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High Asset Divorce Archives

Separate versus community property, alimony major divorce issues

Dissolving a marriage can be stressful from both an emotional and a financial standpoint. Regarding finances, a tricky area in Texas may involve trying to figure out what is separate versus community property. However, the financial challenges of divorce can be particularly overwhelming for the spouse who earned significantly less than the other party or perhaps did not earn money at all. This is where alimony comes in following divorce.

Separate versus community property handled differently in Texas

With nearly 40 to 50 percent of marriages ending in divorce, it probably does not come as a surprise that some spouses break up and find themselves with a financial mess on their hands. After all, just as spouses end up accumulating assets together during the course of the marriage, they also accumulate debt. Determining what is separate versus community, or shared, property during the property division process in Texas can understandably be challenging.

Managing retirement accounts, emotions can be hard during divorce

When it comes the dissolution of a marriage, becoming overwhelmed both financially and emotionally is easy. This is true not only during the divorce proceeding but also once the divorce has been finalized. A couple of tips may help with navigating these challenges, ranging from managing one's feelings to managing one's retirement accounts, when going through the divorce process in Texas.

Wise investing with retirement accounts, other assets is critical

A marital breakup in Texas can be a challenging experience emotionally, but it can be just as hard financially. This is particularly true for those who do not have many assets or high-net-worth assets, including funds in their retirement accounts. A couple of tips may help with navigating these issues in the aftermath of a divorce.

Separate versus community property: Home may spark conflict

One of the most difficult decisions to make when going through a divorce in Texas is what to do about the marital home. After all, the home is often the most valuable asset in a divorce as the parties sort through what is separate versus community property. In some cases, fighting to keep and stay in the home may make the most sense.

Splitting assets such as retirement accounts can get dicey

Staying married to the same person long term sometimes is impossible due to irreconcilable differences. However, getting through a divorce can sometimes feel like an impossible feat at the start as well. A couple of tips may help individuals in Texas who are dealing with divorce issues, such as the division of money in retirement accounts, to navigate the process effectively.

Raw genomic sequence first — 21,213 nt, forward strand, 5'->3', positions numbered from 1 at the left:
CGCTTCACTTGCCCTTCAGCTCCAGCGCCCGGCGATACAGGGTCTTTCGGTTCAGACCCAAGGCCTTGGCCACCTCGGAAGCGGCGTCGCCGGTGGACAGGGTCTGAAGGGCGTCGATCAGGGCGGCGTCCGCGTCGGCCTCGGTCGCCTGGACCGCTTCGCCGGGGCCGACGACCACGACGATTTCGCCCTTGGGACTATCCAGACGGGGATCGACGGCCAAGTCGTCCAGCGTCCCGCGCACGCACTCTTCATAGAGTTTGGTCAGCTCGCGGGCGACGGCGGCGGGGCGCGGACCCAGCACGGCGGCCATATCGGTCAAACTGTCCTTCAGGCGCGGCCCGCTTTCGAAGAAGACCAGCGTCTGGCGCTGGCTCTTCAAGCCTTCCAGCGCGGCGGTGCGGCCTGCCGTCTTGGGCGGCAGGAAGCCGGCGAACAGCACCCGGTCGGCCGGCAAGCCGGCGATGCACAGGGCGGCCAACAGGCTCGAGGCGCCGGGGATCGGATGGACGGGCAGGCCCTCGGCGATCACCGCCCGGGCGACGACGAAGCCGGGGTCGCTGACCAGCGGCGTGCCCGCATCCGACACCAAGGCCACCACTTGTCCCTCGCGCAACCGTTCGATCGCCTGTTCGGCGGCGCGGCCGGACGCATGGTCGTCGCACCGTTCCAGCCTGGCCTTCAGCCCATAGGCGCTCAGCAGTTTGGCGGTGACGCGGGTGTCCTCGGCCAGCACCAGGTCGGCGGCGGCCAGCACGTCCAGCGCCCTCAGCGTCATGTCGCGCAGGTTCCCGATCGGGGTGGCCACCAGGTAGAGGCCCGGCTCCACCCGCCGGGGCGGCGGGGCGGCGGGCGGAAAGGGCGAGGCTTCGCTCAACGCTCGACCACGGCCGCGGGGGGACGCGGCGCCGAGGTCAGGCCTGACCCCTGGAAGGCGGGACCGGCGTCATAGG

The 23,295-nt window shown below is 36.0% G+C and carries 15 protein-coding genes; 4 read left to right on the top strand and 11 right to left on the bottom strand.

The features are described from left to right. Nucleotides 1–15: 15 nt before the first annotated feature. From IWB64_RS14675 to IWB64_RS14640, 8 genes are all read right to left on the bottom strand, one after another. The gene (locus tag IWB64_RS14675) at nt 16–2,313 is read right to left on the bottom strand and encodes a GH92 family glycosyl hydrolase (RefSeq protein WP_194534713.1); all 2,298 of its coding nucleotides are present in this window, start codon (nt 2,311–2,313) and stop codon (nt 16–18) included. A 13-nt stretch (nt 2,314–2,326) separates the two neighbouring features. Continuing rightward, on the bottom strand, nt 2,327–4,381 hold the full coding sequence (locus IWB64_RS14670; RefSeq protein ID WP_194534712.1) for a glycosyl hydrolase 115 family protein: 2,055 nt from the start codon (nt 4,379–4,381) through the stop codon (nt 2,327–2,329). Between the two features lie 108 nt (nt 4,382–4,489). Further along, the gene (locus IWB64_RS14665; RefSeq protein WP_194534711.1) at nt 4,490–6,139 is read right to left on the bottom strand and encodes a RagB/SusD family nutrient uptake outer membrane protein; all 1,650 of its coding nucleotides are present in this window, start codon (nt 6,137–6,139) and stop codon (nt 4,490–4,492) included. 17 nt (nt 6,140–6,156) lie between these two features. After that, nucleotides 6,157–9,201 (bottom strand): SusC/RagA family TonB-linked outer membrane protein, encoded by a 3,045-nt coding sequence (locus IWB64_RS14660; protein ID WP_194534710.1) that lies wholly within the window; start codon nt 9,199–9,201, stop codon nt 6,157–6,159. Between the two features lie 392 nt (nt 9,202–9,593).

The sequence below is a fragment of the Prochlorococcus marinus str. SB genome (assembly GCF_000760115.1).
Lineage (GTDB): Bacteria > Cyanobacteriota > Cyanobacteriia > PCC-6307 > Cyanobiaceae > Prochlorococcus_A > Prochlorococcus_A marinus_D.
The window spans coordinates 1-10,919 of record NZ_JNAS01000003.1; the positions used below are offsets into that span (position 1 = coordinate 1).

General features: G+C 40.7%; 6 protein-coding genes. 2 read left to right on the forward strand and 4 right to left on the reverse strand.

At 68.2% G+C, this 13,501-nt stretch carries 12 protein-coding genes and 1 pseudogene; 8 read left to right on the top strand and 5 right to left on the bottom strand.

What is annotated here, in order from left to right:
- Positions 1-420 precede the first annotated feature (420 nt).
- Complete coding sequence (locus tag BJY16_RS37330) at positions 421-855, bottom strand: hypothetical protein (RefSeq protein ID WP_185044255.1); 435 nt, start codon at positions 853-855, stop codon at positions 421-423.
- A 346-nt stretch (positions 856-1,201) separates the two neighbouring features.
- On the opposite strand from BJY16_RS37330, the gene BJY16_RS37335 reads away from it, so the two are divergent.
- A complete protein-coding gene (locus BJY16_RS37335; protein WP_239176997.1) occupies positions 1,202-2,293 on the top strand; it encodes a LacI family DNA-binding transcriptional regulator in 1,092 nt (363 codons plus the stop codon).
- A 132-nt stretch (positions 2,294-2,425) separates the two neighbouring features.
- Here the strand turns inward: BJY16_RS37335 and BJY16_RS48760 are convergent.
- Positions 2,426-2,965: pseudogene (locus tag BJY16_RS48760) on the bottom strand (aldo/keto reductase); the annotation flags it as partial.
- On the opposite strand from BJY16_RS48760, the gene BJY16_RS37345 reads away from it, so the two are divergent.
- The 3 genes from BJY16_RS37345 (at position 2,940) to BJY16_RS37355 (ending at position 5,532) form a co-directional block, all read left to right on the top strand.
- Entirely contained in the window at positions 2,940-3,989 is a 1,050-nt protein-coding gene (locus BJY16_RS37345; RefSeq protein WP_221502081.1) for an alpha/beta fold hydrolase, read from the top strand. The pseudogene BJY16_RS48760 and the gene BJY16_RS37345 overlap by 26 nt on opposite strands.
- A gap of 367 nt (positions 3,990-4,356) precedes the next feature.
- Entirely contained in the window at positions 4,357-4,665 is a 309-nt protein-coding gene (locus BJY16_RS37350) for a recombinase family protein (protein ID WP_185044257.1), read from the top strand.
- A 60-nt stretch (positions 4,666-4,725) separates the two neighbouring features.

Dividing assets, like retirement accounts, may be unavoidable

Many couples in Texas and elsewhere are struggling with their marriages but are simultaneously trying to make their marriages work. However, in some cases, divorce is inevitable, in which case, spouses must tackle issues such as the division of retirement accounts and other assets. Here are a few signs that getting divorced is a smart move.

Settlement agreement can cover retirement accounts, other assets

Negotiating with a future ex-spouse on a settlement agreement in Texas may seem like an arduous mountain hike. However, the process does not have to be difficult. A couple of tips may help with negotiating divorce settlements, especially when dealing with retirement accounts or other potentially high-value assets.

Child custody, splitting of retirement accounts can be complex

With the holidays soon in the rearview mirror, some couples in Texas are ready to zoom ahead to divorce court. In fact, the first Monday in the month of January is often known as Divorce Day in the legal world. A few tips may help those going through divorce to be prepared for the multifaceted process, which may range from dividing retirement accounts to deciding about child custody.

Update beneficiary designation on retirement accounts

People experience many changes in their lives as they grow and mature. Often, there are marriages and children and plans for the future, but there could also be divorce and remarriage. A change in marital status can have a huge impact on a person's life. While many remember to update essential documents such as wills after a divorce, they forget about retirement accounts and what will happen in the event of their death. In Texas and many other states, retirement accounts are not considered part of an estate and may not be included in the provisions of a will.

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Sugar Land, TX 77479

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